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A stunning investigative report published by the Los Angeles Times provides several examples of Los Angeles police officers and fire fighters filing and recovering what it claims are exaggerated or outright fake “skin and contents” workers compensation claims costing taxpayers billions of dollars.

In one example, the Times reports that former LAPD Officer Jonathan Hall ended his career the way many veteran officers do these days, claiming job-related injuries across most of his body. Hall filed claims saying he’d injured his knees, hips, heart (high blood pressure), back, right shoulder – even his right middle finger.

The ailments had existed for months, in some cases years, and had not previously prevented him from working, Hall said in a recent interview. But he was burned out, the target of an internal affairs investigation and desperate to avoid going back to the station. Hall’s timing raised suspicion, and he was soon videotaped leading scuba dives and lifting heavy equipment despite the alleged injuries.

But, according to the Los Angeles Times, he is far from alone in asserting that so many parts of his body had been injured on the job.

In fact, claims involving at least five injured body parts have become by far the most common in California, according to a Times data analysis of millions of workers’ compensation cases spanning nearly three decades. In the past, injuries to a single body part – a knee, a shoulder, the lower back – were the most prevalent, the data show.

The strategy is common among veteran cops and firefighters who get up to a year off at their full salary, tax free, for each job-related injury their doctor diagnoses. Their employers also pay the associated medical bills and often a hefty cash settlement based on the extent and severity of the injuries.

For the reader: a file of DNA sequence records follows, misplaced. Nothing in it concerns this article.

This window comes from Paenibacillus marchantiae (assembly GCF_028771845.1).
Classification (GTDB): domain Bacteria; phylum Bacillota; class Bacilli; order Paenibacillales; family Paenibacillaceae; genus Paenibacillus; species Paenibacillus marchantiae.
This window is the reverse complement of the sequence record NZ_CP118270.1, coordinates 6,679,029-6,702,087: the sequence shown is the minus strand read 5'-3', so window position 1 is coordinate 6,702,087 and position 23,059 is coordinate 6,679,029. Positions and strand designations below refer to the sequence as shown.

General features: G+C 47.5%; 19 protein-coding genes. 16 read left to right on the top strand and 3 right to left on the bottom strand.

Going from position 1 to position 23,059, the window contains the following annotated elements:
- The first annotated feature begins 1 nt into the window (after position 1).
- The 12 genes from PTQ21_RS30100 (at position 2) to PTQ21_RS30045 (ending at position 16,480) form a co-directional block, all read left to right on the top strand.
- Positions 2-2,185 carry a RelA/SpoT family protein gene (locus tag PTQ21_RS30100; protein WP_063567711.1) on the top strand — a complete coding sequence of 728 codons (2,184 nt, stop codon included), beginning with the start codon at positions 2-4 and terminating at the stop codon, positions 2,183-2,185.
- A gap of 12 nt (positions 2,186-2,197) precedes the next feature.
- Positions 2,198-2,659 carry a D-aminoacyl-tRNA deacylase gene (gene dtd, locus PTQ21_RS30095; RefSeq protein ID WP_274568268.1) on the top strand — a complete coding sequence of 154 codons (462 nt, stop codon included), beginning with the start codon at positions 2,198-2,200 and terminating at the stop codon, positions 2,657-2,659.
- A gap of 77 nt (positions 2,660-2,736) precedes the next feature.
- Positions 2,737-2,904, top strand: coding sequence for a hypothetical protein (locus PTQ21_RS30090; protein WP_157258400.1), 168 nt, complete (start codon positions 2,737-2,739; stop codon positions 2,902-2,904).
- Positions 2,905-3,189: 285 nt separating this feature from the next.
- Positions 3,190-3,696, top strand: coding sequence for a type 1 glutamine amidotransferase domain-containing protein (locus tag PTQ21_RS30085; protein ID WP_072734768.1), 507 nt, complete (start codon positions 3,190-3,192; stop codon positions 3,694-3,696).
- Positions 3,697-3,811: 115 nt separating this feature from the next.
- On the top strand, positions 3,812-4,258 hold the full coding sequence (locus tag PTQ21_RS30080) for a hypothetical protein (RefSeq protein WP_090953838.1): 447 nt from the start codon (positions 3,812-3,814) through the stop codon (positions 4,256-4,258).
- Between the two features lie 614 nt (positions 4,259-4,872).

Multiple lawyers and patients involved with the workers’ compensation system described a similar process: An officer nearing the end of his career goes to an attorney’s office complaining about a sore shoulder and is asked how his knees feel, if his back aches or if he is under a lot of stress. He is then referred to a doctor with whom the attorney has a long-standing relationship.

After a few decades on the job, it’s not hard for a client to fill out what industry insiders call a “skin and contents” case, attorney Paul Young said. Young is an attorney who was a partner at two high-profile Los Angeles-area law firms that represent cops and firefighters.

Thousands of such claims have been filed by participants in Los Angeles’ controversial Deferred Retirement Option Plan – or DROP, as it’s known – which allows veteran cops and firefighters to collect their salaries and pensions simultaneously for the last five years of their careers.

A Times investigation in February found that nearly half of the people who have joined the program since its inception in 2002 subsequently went out on injury leave – at nearly twice their normal pay – typically for bad backs, sore knees and other injuries that afflict aging bodies regardless of profession.

As an example, the Times reports that  former Los Angeles Fire Capt. John Kitchens was paid more than $1.5 million while in DROP – $645,000 of that in extra pension payments – despite missing more than a year and a half on injury and sick leave, city payroll records show.

Despite his health issues, Kitchens was able to travel to the Galapagos Islands in January 2013 to dive with hammerhead sharks, according to his Facebook page. In the comments beneath a photo of him in scuba gear on a boat at Gordon Rocks – a bucket-list destination for many divers – his only complaint was that the photos he took of the massive sharks underwater turned out blurry.

There’s nothing unusual about what he did, Hall said, and he knows many other officers who have engaged in more strenuous physical activity while out with injuries.

He’s willing to speak out about the workers’ compensation abuse because he has nothing left to lose, Hall said. Other cops and firefighters who have been through the system won’t talk, he said, because doing so would “screw over a lot of their friends. It’s corrupt, and a lot of people do it.”